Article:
83 Years Old and Graduating from First Grade: Why Women’s Education Matters in Morocco

Morocco World News

83 Years Old and Graduating from First Grade: Why Women Education Matters in Morocco

By John Andrew Morrow

The success story of Fatimah Ouaziz, who decided to enter elementary school in her 80s, shows that providing women with equal and fair access to education will allow Morocco to further its commitments to human rights and economic development.

“Allah tasketh not a soul beyond its scope” (2:286)

“Fatimah is one of our most inspiring students,” explains her instructor. “Although it took her three years to pass grade one, her attendance record was stellar, her hard work was unparalleled, and her accomplishment well-earned.”

Born in the tiny town of Tazoughart in the Middle Atlas of Morocco, Fatimah Ouaziz suffered through the famine provoked by the secular French occupiers during the French “Protectorate.”

From an Amazigh family, she grew up speaking Tamazight. Like most Moroccans of the time, the lively little girl was deprived of even a basic education.

Since the traditional Islamic school system was dismantled by the French, and mosques could no longer operate as a medium of literacy teaching, Fatimah, like millions of others, became part of a lost generation that mastered neither French nor Classical Arabic. While Moroccans could speak Berber languages and Darija, the Moroccan Colloquial Arabic dialect, they could neither read nor write them.

Like most Moroccan girls in the mid-half of the 20th century, Fatimah was married in her early teens to a man nearly ten years older, named Moha Bejja, who was already twice divorced. Fortunately for her, he was found to be a kind, caring, and compassionate man who abhorred misogyny. As a traditional Middle Atlas Berber, he had never absorbed Arabic cultural influences in matters of gender relations. He was more matriarchal than he was patriarchal.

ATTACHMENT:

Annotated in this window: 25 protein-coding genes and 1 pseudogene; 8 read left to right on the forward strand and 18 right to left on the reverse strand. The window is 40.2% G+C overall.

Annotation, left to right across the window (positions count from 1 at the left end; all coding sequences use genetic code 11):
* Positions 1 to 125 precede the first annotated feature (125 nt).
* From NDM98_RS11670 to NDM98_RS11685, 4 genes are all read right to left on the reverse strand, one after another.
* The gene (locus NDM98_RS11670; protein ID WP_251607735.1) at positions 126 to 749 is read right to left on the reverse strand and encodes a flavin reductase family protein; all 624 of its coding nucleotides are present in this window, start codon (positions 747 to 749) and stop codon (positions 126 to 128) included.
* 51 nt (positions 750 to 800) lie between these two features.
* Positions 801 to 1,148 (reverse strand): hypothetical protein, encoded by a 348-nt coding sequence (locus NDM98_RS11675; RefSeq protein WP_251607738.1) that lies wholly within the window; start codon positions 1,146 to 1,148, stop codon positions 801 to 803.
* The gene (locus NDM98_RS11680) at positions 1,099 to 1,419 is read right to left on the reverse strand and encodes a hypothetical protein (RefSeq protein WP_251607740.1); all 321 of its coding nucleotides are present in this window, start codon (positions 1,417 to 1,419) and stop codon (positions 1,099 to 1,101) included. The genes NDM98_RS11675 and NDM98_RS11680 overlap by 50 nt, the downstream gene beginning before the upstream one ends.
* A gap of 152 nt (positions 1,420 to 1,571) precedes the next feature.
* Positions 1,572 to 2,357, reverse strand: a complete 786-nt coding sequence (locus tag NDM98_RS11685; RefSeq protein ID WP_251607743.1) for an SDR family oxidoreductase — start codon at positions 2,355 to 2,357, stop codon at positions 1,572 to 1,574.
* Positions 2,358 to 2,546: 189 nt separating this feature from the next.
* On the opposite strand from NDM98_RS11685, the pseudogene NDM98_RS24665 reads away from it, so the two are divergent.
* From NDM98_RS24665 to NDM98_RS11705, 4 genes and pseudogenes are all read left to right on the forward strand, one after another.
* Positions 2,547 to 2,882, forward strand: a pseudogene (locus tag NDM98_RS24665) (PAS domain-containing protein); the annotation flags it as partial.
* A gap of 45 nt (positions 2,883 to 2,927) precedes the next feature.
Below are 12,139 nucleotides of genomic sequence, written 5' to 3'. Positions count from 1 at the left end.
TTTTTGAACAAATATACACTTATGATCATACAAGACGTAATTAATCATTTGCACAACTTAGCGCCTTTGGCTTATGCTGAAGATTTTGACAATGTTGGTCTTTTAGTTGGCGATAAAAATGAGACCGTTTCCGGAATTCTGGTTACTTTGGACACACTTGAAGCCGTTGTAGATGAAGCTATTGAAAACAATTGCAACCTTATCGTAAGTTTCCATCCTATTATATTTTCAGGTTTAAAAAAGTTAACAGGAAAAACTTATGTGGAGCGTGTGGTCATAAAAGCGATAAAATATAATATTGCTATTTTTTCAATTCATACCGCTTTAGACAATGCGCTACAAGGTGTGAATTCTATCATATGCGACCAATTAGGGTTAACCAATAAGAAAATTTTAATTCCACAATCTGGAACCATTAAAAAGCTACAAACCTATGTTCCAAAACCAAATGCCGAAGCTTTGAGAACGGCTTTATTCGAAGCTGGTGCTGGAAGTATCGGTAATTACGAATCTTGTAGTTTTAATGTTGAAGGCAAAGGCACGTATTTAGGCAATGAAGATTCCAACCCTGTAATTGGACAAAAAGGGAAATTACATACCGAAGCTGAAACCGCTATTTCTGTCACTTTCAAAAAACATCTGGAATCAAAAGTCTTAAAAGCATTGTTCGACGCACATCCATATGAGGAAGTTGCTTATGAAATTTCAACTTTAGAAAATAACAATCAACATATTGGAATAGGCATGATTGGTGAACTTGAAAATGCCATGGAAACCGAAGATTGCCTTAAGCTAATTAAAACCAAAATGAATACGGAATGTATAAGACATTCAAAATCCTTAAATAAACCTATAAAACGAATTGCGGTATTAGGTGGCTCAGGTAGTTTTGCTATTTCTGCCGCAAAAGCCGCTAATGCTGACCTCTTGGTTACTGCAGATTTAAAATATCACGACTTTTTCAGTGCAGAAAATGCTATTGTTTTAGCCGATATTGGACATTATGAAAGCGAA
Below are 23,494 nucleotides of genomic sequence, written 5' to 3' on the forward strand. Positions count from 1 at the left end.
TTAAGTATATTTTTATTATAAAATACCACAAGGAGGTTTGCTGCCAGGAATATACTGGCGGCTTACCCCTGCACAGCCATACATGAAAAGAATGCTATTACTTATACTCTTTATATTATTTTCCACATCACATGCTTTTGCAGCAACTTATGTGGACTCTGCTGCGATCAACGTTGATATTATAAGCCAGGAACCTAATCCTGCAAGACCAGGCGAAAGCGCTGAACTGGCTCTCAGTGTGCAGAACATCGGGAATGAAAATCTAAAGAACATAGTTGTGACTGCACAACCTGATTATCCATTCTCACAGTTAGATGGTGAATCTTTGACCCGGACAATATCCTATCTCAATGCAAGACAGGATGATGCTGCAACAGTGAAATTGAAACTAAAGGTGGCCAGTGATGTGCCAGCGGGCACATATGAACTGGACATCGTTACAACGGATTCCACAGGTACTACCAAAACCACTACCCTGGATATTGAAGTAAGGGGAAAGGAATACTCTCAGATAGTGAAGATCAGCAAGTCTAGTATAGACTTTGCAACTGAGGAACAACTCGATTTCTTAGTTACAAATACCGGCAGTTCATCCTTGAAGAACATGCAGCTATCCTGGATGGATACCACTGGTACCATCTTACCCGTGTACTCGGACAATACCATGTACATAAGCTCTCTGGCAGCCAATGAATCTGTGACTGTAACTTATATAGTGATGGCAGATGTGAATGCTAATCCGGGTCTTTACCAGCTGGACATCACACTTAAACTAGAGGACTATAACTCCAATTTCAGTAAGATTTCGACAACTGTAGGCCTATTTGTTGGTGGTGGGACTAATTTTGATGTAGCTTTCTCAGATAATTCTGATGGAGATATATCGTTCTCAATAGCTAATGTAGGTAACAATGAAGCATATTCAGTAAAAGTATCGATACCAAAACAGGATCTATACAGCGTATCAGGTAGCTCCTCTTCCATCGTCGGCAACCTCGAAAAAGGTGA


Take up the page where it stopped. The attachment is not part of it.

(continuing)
Fatimah raised a family of eight in both Beni Tedjit and Bouarfa. After her husband passed away in 2007, and she completed two pilgrimages to Mecca, she became determined to acquire literacy. “Teach me to read,” she would ask family members, who brushed her off with a smirk or a shake of the head, thinking she was far too old to learn to read in her seventies. After all, she had never completed any studies in her life. A mind is like a muscle, the family figured, it atrophies if it remains unused. Like the proverbial Little Train, Fatimah persisted: “I think I can, I think I can, I think I can.” And she clearly could. Where there is a will, there is certainly a way.

As if her prayers were answered, the Kingdom of Morocco instituted a series of important reforms over the past few years. In response to the rise of intolerance, King Mohammed VI, who holds the official title of “Leader of the Believers,” hosted a gathering of hundreds of religious scholars that resulted in the Marrakesh Declaration, a reaffirmation of the rights of religious minorities in Muslim-majority countries.

In response to the rise of extremism and fundamentalism, a phenomenon that is inextricably linked to misogynistic misinterpretations of religion, the King of Morocco set into motion plans to place women imams in all mosques. If gender relations were imbalanced, with men dominating Islamic discourse, the presence of educated and empowered women would help bring matters back into balance.